CGEP

UCLA Center For Gene Environment in Parkinson's disease
Funded by NIEHS

(COMPLETED 6/2014)
Director: Marie-Francoise Chesselet, M.D., Ph.D.

 

Co-Director: Beate Ritz, M.D., Ph.D.

 

Principal Investigators: Jeff Bronstein, David Krantz, Michael Levine

The UCLA CGEP continues to explore the environmental and genetic mechanisms that contribute to the risk for Parkinson’s disease, in order to understand the underlying mechanisms of disease, identify potential targets, and develop more effective treatments. Previous epidemiological studies at the CGEP have established that exposure to certain agricultural pesticides indeed increases the risk of developing Parkinson’s disease. In parallel, we have identified at the cellular level, specific pathways that are affected by a number of these pesticides.  In particular, studies at the CGEP are focused on the disruptions caused by these pesticides in the ubiquitin-proteasome system, as well as microtubule assembly and/or aldehyde dehydrogenase inhibition, involved in protein degradation, trafficking, and detoxification, all of which are also involved in the regulation of dopamine, the key neurotransmitter in Parkinson's disease.

Building upon a strong collaborative foundation, our team of neurologists, epidemiologists and basic scientists uses a multi-pronged approach to elucidate the mechanisms involved in the underlying pathology of PD. Studies at the CGEP combine four integrated projects using cellular models, rodents, drosophila, and human subjects.  Various cellular assays and cultures are used to determine which of the identified molecules and pathways are affected by pesticides, and how they might influence dopamine regulation and toxicity, leading to the increased vulnerability to dopaminergic neurons of the substantia nigra.  The results obtained from cellular models will be further assessed using drosophila and rodent models to precisely define the contribution of each pathway, and identify additional molecules involved in degeneration resulting from pesticide exposure.  Studies in a well-characterized patient population in the Central Valley of California will further determine whether variations in selected genes (based on the cellular and animal studies) interact with certain pesticides and/or other genes to modulate the risk of PD in humans. Any additional genes of interest obtained in the humans studies will be further evaluated for their role in the degenerative process in the cellular, rodent, and drosophila models.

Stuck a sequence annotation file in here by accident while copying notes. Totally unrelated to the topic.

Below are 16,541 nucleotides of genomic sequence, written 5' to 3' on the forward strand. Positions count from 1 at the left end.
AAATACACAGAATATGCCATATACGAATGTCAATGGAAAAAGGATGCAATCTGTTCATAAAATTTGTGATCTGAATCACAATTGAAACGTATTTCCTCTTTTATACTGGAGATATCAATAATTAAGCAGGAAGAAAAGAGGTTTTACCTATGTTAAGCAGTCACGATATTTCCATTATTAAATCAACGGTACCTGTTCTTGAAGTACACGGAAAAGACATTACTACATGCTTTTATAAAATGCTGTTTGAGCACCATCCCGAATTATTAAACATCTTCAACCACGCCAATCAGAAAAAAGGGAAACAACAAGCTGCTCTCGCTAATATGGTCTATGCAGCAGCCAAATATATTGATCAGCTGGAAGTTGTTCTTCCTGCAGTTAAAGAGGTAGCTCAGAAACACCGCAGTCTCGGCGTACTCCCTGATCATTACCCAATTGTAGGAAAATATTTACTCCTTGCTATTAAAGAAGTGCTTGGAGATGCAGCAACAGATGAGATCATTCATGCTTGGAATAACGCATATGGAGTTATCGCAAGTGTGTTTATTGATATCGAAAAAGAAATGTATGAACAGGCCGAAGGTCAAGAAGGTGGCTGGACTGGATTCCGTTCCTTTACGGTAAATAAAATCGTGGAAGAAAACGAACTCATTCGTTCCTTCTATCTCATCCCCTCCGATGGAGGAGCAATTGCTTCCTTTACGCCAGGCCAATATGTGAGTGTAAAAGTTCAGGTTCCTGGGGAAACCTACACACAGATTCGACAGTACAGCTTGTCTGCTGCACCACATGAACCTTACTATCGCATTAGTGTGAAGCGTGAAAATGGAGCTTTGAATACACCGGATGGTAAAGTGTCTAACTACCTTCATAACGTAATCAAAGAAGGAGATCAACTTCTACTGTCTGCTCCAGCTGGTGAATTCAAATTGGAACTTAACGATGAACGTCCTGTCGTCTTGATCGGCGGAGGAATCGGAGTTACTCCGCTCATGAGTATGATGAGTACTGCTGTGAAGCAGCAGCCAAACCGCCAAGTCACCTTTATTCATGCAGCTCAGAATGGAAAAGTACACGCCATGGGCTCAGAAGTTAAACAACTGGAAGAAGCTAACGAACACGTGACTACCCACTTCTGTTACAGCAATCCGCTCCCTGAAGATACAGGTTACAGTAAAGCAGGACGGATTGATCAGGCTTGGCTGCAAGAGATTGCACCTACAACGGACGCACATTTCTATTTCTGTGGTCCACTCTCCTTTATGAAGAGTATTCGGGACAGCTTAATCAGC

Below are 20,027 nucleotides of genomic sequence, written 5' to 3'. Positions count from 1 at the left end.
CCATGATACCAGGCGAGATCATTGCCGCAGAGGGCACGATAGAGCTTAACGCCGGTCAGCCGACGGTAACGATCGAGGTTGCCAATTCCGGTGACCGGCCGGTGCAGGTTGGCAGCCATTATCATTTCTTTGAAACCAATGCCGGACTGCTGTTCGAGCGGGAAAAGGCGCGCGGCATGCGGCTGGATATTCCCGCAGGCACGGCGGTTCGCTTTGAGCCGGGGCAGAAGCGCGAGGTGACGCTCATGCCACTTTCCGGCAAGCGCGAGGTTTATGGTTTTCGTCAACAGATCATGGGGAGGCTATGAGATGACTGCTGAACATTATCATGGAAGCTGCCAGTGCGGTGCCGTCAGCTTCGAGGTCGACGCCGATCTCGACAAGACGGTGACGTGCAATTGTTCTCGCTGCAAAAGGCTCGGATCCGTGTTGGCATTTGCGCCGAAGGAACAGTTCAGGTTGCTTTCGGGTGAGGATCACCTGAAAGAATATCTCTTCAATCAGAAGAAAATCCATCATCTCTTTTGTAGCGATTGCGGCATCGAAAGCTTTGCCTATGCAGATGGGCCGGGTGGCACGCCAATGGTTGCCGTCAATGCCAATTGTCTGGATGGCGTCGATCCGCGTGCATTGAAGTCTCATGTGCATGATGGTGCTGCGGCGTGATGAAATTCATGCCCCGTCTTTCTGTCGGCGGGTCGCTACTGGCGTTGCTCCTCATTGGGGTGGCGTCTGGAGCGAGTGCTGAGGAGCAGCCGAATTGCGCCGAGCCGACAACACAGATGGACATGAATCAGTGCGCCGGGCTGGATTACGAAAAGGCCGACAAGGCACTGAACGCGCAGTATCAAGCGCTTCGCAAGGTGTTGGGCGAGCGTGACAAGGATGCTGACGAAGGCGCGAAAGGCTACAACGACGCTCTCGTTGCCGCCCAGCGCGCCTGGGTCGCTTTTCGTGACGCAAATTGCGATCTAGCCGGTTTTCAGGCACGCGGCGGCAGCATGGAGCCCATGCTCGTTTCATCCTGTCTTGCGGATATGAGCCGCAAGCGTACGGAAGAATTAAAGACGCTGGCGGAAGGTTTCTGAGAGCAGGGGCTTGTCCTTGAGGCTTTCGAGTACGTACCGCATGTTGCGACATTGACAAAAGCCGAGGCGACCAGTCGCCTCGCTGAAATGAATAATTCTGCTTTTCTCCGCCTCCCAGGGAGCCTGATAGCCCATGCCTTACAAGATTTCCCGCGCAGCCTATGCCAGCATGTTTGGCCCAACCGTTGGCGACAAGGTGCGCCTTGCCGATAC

The overarching goal of these studies is to understand the underlying cellular pathways and molecules which are affected by particular pesticides.  We expect that our results will ultimately present us with potential novel therapeutic targets to slow or even halt the progression of Parkinson's disease.  Furthermore,  a better understanding of possible neurotoxic effects of pesticides will have implications for their use in the environment, and protecting farm workers and the general population from excessive exposure.